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Small-intestinal or colonic microbiota as a potential amino acid source in animals
- Bergen, Werner G.
- Amino acids 2015 v.47 no.2 pp. 251-258
- amino acid requirements, amino acid transporters, amino acids, bacteria, bacterial proteins, biomass, colon, dietary protein, digestion, enzymes, foregut, hindgut, humans, ileum, microbiome, nitrogen, nutritive value, peptides, proteolysis, radiolabeling, rats, swine, urea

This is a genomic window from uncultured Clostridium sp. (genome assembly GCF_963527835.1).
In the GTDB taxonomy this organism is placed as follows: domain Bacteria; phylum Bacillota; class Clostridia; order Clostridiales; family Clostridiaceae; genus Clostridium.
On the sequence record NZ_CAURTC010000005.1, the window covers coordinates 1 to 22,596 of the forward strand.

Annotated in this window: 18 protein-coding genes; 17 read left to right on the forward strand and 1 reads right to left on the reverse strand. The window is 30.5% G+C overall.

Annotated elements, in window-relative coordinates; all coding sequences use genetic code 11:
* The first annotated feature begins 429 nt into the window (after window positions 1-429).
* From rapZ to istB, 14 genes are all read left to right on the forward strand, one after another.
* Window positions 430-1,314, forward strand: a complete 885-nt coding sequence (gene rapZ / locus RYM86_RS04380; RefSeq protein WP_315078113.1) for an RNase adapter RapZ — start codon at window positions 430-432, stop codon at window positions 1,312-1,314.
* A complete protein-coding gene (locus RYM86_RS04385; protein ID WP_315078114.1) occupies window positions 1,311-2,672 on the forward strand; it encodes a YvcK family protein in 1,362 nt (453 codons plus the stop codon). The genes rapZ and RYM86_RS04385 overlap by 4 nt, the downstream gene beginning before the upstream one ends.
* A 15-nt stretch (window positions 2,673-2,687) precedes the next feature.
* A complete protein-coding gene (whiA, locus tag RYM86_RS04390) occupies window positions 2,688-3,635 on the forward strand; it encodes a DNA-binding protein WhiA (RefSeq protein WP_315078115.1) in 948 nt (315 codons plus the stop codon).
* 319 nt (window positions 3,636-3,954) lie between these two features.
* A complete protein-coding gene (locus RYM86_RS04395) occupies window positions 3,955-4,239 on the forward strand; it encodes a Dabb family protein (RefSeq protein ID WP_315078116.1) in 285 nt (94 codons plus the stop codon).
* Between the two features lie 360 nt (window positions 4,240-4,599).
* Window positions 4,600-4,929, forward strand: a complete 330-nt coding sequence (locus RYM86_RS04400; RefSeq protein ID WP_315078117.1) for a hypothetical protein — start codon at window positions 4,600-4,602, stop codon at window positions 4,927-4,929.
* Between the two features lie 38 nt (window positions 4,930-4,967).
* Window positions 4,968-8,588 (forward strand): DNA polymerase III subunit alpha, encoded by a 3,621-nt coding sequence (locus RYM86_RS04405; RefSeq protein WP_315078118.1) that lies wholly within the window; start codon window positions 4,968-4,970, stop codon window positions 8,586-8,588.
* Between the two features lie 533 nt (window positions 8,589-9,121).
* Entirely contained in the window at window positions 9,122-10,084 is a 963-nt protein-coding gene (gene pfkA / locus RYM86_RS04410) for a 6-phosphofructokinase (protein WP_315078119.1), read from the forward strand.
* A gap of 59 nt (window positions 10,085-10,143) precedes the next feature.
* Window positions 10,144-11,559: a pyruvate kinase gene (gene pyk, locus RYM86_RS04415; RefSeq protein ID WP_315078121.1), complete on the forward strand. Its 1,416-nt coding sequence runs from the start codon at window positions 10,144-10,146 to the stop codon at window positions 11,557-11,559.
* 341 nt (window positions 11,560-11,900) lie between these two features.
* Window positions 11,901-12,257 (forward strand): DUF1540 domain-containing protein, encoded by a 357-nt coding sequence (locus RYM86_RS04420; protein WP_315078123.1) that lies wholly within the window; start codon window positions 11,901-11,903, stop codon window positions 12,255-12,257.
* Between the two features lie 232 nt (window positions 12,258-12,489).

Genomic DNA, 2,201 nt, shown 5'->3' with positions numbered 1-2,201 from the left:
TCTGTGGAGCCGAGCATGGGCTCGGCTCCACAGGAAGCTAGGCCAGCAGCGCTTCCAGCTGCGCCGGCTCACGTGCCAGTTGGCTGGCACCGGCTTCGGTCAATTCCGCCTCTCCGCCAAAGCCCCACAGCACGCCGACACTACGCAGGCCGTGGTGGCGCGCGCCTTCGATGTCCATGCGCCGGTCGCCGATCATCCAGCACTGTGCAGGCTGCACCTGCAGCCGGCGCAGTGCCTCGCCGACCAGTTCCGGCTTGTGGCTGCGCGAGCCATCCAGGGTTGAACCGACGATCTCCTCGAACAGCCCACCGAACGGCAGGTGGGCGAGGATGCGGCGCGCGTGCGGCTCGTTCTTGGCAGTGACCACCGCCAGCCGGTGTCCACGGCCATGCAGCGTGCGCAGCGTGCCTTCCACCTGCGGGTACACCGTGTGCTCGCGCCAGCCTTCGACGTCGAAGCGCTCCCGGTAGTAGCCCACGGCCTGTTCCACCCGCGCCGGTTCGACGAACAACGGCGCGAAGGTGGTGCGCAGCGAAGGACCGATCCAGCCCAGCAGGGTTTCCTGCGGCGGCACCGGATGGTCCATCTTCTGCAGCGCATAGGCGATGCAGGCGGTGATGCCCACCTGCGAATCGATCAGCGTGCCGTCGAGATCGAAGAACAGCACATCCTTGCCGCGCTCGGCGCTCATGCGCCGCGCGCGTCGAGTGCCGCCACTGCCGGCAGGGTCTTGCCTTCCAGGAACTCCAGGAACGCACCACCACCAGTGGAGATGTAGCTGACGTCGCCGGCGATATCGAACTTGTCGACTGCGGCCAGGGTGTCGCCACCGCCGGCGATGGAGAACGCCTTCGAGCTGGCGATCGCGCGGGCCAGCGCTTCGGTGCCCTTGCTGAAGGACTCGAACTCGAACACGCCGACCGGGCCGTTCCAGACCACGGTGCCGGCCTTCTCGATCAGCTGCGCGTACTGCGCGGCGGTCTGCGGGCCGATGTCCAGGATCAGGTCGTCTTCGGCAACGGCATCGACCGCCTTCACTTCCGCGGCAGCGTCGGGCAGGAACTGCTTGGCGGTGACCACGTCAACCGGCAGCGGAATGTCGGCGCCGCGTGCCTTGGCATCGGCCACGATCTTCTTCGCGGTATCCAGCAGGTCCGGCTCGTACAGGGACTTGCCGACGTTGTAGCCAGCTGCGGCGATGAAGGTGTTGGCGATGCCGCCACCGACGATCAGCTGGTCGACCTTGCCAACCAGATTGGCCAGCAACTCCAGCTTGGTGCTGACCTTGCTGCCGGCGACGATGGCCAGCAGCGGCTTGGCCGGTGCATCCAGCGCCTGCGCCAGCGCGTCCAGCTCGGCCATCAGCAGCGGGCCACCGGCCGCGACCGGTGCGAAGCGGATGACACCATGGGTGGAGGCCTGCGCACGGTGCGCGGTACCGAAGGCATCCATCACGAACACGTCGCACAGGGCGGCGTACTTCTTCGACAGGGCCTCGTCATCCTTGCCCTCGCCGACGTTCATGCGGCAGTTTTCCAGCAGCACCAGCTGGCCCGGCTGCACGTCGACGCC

- Factors affecting physiological impacts of the microbiome on protein nutrition are discussed for hind-gut fermenters (humans, pigs, rodents). The microbiome flourishes in all gastrointestinal organs, and is a major source of amino acids to fore-gut fermenting animals. In humans, rats and pigs the net effect of microbiome biomass synthesis on amino acid requirements is much less certain. Dietary proteins, amino acids, peptides, endogenous-secreted protein and recycled urea may all be utilized as nitrogen source by growing bacteria in the small intestine and colon. The inclusions of radiolabelled amino acid precursors will result in labeled bacteria which can be digested and absorbed in the ileum and to some degree in the colon. This does not necessarily indicate a significant nutritional role of the microbiome in humans, pigs and rodents. The physiological attributes required for small-intestinal and colon microbiome utilization are a vigorous proteolytic digestion with pancreatic or intestinal enzymes and the presence of amino acid transporters. Findings to date seem to suggest that these two physiological attributes for effective bacterial protein utilization are present in the small intestine; however, these attributes have a much lower capacity/impact in the colon. The gastrointestinal microbiome is likely a protein source of medium to high nutritional quality, but overall the microbiome is not an important amino acid source in humans and animals fed amino acids at requirement levels.